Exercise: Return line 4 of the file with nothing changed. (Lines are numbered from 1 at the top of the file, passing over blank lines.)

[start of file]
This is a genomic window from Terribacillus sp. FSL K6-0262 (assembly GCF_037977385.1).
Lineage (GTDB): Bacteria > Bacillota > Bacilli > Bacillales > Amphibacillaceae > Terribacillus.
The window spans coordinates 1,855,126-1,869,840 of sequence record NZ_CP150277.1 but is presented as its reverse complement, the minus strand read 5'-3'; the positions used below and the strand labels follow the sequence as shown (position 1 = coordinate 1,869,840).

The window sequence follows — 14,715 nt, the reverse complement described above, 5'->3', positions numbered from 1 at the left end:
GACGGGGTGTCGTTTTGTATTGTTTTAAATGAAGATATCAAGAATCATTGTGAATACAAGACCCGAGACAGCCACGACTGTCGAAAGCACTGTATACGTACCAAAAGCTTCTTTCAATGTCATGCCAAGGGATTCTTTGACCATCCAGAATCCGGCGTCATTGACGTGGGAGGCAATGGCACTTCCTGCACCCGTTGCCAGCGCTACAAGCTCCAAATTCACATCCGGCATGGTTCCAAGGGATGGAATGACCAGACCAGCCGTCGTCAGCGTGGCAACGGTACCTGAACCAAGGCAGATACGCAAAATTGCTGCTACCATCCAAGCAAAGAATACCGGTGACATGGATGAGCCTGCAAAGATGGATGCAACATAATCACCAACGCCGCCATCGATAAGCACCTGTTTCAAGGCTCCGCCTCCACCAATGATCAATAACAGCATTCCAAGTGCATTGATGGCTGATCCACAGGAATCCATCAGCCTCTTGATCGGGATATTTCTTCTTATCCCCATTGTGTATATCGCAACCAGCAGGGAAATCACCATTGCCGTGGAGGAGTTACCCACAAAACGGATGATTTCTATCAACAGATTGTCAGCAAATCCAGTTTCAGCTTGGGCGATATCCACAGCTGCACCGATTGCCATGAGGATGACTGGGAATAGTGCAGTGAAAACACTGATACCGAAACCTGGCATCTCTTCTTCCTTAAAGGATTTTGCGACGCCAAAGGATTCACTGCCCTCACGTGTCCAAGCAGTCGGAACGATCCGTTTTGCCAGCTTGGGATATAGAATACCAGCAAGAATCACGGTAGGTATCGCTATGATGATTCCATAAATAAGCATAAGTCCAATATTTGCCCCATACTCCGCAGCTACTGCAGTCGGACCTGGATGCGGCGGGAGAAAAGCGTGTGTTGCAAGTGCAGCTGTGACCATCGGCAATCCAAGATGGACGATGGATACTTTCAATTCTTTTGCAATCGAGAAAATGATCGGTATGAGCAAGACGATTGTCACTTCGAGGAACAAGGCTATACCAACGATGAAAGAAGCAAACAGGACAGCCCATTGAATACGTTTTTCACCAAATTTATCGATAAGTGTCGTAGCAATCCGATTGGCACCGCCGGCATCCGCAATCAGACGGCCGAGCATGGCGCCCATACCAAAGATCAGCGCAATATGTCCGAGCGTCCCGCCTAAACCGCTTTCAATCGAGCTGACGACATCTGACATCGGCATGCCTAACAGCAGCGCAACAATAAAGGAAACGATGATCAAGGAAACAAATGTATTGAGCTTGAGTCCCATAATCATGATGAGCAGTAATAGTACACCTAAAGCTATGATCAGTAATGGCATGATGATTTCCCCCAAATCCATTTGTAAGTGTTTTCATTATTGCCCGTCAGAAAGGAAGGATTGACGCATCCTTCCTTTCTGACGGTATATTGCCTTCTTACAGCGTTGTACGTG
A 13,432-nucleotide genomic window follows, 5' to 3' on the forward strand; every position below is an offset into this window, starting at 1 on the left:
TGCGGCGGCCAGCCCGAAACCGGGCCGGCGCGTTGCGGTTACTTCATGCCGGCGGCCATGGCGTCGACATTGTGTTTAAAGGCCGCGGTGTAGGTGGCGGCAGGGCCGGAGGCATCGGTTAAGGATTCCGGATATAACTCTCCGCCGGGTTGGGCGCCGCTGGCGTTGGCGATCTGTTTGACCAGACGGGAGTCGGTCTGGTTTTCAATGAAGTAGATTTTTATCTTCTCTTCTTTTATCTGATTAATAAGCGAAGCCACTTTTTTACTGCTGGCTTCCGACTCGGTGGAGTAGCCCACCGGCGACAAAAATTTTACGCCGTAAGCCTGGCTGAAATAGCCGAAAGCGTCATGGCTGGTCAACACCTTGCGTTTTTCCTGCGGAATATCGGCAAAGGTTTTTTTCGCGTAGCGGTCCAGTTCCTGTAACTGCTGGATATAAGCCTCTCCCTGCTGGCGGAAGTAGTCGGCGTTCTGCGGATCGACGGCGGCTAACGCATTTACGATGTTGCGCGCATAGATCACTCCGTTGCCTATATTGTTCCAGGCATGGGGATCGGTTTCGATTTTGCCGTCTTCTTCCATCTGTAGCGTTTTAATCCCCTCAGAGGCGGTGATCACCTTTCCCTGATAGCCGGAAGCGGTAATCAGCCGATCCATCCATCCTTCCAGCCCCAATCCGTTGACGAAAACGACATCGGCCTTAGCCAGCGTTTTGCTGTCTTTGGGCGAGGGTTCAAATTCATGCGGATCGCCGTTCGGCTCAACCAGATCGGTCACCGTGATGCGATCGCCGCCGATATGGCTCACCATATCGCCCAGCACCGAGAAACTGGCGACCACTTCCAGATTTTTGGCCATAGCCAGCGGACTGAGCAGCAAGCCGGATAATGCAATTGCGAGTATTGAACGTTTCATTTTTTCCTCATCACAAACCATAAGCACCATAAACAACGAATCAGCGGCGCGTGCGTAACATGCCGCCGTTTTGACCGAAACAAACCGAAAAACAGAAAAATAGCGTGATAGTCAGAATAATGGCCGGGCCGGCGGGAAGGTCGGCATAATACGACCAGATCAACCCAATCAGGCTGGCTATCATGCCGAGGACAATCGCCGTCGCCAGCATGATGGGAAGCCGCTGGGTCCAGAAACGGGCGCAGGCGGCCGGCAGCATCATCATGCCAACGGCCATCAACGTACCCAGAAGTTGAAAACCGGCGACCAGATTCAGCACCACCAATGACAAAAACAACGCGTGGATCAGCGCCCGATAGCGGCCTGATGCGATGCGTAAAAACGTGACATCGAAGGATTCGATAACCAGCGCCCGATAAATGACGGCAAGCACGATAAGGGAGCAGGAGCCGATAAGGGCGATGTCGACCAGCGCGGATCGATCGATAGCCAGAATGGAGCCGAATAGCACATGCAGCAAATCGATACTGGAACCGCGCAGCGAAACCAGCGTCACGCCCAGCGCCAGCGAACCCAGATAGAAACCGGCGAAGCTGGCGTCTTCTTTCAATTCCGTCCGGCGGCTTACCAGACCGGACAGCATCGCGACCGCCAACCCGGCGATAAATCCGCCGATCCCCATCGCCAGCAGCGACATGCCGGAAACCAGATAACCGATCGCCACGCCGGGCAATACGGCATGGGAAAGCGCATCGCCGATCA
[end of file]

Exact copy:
The window sequence follows — 14,715 nt, the reverse complement described above, 5'->3', positions numbered from 1 at the left end: